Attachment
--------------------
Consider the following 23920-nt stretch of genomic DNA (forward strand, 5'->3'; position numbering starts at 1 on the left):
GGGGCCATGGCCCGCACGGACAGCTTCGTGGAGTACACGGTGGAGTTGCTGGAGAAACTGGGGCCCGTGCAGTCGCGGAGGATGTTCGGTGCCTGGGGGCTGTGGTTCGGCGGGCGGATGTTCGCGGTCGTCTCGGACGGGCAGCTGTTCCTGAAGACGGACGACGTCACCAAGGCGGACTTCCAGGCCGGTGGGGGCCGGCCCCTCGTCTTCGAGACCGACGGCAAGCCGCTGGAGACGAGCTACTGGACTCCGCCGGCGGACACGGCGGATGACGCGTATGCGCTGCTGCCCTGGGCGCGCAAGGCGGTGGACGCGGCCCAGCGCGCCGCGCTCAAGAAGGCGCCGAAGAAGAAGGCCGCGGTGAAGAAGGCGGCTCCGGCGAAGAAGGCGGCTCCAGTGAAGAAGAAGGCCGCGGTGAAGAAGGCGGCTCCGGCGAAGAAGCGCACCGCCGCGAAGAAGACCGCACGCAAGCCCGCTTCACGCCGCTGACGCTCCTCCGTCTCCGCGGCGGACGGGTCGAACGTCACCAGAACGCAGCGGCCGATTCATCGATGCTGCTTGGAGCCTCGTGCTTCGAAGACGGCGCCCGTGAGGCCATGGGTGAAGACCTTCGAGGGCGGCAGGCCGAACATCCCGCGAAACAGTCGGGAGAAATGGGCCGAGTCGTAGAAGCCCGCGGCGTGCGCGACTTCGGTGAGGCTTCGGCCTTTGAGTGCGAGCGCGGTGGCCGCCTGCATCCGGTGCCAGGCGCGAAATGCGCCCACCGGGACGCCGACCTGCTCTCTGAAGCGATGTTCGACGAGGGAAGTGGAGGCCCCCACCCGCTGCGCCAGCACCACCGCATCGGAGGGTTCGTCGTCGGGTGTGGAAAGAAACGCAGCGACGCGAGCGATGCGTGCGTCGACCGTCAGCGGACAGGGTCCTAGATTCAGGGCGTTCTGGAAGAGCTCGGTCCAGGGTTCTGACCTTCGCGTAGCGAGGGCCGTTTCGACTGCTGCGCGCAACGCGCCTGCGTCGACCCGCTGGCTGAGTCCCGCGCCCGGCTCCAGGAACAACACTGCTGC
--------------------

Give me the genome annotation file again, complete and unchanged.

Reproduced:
Consider the following 23920-nt stretch of genomic DNA (forward strand, 5'->3'; position numbering starts at 1 on the left):
GGGGCCATGGCCCGCACGGACAGCTTCGTGGAGTACACGGTGGAGTTGCTGGAGAAACTGGGGCCCGTGCAGTCGCGGAGGATGTTCGGTGCCTGGGGGCTGTGGTTCGGCGGGCGGATGTTCGCGGTCGTCTCGGACGGGCAGCTGTTCCTGAAGACGGACGACGTCACCAAGGCGGACTTCCAGGCCGGTGGGGGCCGGCCCCTCGTCTTCGAGACCGACGGCAAGCCGCTGGAGACGAGCTACTGGACTCCGCCGGCGGACACGGCGGATGACGCGTATGCGCTGCTGCCCTGGGCGCGCAAGGCGGTGGACGCGGCCCAGCGCGCCGCGCTCAAGAAGGCGCCGAAGAAGAAGGCCGCGGTGAAGAAGGCGGCTCCGGCGAAGAAGGCGGCTCCAGTGAAGAAGAAGGCCGCGGTGAAGAAGGCGGCTCCGGCGAAGAAGCGCACCGCCGCGAAGAAGACCGCACGCAAGCCCGCTTCACGCCGCTGACGCTCCTCCGTCTCCGCGGCGGACGGGTCGAACGTCACCAGAACGCAGCGGCCGATTCATCGATGCTGCTTGGAGCCTCGTGCTTCGAAGACGGCGCCCGTGAGGCCATGGGTGAAGACCTTCGAGGGCGGCAGGCCGAACATCCCGCGAAACAGTCGGGAGAAATGGGCCGAGTCGTAGAAGCCCGCGGCGTGCGCGACTTCGGTGAGGCTTCGGCCTTTGAGTGCGAGCGCGGTGGCCGCCTGCATCCGGTGCCAGGCGCGAAATGCGCCCACCGGGACGCCGACCTGCTCTCTGAAGCGATGTTCGACGAGGGAAGTGGAGGCCCCCACCCGCTGCGCCAGCACCACCGCATCGGAGGGTTCGTCGTCGGGTGTGGAAAGAAACGCAGCGACGCGAGCGATGCGTGCGTCGACCGTCAGCGGACAGGGTCCTAGATTCAGGGCGTTCTGGAAGAGCTCGGTCCAGGGTTCTGACCTTCGCGTAGCGAGGGCCGTTTCGACTGCTGCGCGCAACGCGCCTGCGTCGACCCGCTGGCTGAGTCCCGCGCCCGGCTCCAGGAACAACACTGCTGC